Setting boundaries can be difficult, but it’s so important to do – especially after having children. Setting them (and communicating them) ahead of birth can ensure that you have the support you need when you need it.
When my first was born, I didn’t think about the importance of making boundaries. We invited our entire family up to the hospital, and then to our home the next day. We had visitors in and out of our home for the first few weeks. I was so excited to share my new baby with them all! I did not ask for help from our visitors. We hosted them and delighted in our new baby together.
We drove all around the province showing off our new little one. I thought it was great to share this sweet babe with those that loved me so.
But then I crashed.
I suddenly felt exhausted. I did not take the time I needed to rest and recover. My emotions were a rollercoaster, and my body was not healing. I felt awful.
You would think that that experience would have taught me to set boundaries in the early days for my next baby, but alas no. I did the same thing after my second – hosting my son’s 2nd birthday party only 4 days after I gave birth in my dining room to a 10 lb baby. Thankfully, I did not have to ask my family and friends to help out this time. I also had my follow-up midwife appointment with family members steps away at my kitchen table. It was not ideal and I do not recommend it.
What I needed to do was to set some boundaries around the early days – both with my family and friends AND myself. I needed to be clear about what I wanted the early days to look like, but I wasn’t. In fact, I had no idea what I wanted for those days. But most of all, I had no idea how to actually set boundaries without feeling like I was being difficult.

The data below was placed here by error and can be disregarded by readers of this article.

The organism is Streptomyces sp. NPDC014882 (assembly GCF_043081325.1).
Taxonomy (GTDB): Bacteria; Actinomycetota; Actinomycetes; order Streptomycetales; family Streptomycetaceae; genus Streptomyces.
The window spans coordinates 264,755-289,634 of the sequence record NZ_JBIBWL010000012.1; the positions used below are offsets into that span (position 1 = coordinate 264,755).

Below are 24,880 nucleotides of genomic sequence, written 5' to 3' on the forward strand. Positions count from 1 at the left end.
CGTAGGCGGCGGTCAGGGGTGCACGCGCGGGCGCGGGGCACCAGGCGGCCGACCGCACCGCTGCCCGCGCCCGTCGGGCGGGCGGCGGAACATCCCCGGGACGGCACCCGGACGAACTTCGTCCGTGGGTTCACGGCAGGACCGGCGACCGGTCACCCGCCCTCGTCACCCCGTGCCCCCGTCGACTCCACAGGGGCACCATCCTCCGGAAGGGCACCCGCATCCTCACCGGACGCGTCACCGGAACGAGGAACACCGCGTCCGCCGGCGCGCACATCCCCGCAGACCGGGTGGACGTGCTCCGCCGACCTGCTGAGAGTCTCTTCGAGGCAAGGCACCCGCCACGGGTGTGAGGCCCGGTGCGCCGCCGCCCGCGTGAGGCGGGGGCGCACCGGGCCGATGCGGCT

Boundaries, Boundaries, Boundaries
Many folks have a hard time setting boundaries – and yet, it’s so very important in our every day lives. So many of us have been socialized to make everyone around us happy, regardless of what we need or want. Our parents and their parents have handed down these beliefs that we must make others happy before ourselves. This handed down belief doesn’t disappear once you have a baby. So when it comes down to needing to set a boundary about someone’s smoking habit or sick kids or how long a relative can visit for, it feels really, really hard. And if we don’t do it ahead of time, we end up getting frustrated and just not saying anything – which leads to resentment – or getting mad and blowing up. Especially if the folks we are setting boundaries with are family.
Your family and friends just want to love on you and your new baby. And that’s great! We want that! We want them to come and support you. But also, you just had a baby. You have to set some boundaries around how that support looks.
And here’s the thing. Just because we set a boundary, doesn’t mean we can’t change it later on. Perhaps, you decide you don’t want any visitors for the first two weeks after your baby is born. You set that boundary with your family and friends. But after one week, you are ready to have people over. So, you invite them then. It is MUCH easier to set tight boundaries and then relax them then it is to set more loose boundaries and have to tighten them up.